Cornish walls which collapsed just a few weeks after being built as part of a £330million dualling scheme on the A30 were not properly constructed, National Highways has admitted.
Three kilometres of Cornish hedges have already been built along the newly-reopened A3075, but large sections between the Chiverton Cross roundabout and the first Perranporth turn-off have fallen apart.
Many people, including professional Cornish hedgers, have criticised National Highways' contractors for not using the traditional technique for the build.
If well-built, they can last hundreds of years and some in west Penwith are believed to be 1,500 years old.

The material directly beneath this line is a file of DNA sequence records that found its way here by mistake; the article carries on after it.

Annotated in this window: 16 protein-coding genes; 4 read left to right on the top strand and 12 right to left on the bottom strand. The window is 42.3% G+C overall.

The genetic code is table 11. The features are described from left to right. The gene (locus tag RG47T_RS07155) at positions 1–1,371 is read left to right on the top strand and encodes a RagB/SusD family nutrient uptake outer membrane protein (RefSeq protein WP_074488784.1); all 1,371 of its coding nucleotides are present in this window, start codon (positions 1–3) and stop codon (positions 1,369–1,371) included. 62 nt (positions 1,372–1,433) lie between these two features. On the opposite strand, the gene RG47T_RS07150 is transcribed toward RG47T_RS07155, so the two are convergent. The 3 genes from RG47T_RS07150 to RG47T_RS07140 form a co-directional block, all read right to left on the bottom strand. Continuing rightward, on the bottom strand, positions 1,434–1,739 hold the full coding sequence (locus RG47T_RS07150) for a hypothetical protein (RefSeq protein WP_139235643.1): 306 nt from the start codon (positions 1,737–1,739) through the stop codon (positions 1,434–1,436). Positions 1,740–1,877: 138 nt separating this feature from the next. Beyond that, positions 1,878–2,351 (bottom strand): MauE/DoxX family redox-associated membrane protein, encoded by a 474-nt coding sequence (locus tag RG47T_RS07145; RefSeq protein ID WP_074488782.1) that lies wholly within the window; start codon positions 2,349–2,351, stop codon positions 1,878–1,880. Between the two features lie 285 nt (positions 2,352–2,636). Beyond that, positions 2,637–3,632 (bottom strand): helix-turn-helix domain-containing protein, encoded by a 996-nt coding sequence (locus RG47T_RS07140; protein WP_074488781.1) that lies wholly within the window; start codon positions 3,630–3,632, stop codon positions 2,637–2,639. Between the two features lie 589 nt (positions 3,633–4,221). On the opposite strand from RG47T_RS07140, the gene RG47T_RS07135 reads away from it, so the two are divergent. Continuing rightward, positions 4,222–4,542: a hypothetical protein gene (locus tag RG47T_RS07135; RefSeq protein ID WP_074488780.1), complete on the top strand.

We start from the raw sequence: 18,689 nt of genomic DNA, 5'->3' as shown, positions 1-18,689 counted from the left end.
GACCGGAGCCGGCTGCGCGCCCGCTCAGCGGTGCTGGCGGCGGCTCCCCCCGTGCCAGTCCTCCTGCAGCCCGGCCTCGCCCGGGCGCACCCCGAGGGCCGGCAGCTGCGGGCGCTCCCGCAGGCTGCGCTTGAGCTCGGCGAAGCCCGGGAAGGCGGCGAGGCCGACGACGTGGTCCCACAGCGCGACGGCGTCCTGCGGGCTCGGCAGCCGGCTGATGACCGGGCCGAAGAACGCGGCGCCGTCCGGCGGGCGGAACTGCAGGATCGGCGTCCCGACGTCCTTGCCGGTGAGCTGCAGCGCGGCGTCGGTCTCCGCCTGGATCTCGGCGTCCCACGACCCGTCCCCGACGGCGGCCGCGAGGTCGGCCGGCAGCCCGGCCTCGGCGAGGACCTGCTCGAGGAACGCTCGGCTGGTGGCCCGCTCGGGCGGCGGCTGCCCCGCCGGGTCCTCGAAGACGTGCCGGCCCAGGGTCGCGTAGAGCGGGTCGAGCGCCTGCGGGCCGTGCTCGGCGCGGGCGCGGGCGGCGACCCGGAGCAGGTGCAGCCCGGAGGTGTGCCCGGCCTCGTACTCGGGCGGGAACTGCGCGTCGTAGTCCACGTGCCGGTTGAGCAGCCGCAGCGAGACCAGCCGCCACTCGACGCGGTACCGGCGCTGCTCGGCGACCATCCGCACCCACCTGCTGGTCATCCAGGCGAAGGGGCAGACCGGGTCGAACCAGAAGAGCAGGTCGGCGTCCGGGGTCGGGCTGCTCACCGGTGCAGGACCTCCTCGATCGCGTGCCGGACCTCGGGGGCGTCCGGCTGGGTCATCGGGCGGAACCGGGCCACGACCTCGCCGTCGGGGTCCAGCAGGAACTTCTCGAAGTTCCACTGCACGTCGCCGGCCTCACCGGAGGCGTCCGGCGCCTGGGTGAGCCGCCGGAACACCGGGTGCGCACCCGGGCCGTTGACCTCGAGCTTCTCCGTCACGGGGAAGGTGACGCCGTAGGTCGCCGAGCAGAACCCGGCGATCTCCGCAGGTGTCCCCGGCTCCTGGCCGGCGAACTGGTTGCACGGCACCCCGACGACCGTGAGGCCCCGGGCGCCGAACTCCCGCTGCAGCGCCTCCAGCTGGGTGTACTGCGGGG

The work was part of a major infrastructure project and contractor Costain was brought in to build eight miles of traditional Cornish hedges alongside the new route near Truro. They will be restoring existing ones too.
Earlier this year Costain said the Cornish hedges were being built following guidelines set out in the Guild of Cornish Hedgers’ bible, 'Building Hedges in Cornwall'.
However National Highways has now admitted the Cornish hedges along the A3075 Newquay Road were not done properly.
They said they did not follow the 'design guidelines' which is why they have collapsed or are on the verge of collapsing after the first month of winter rain.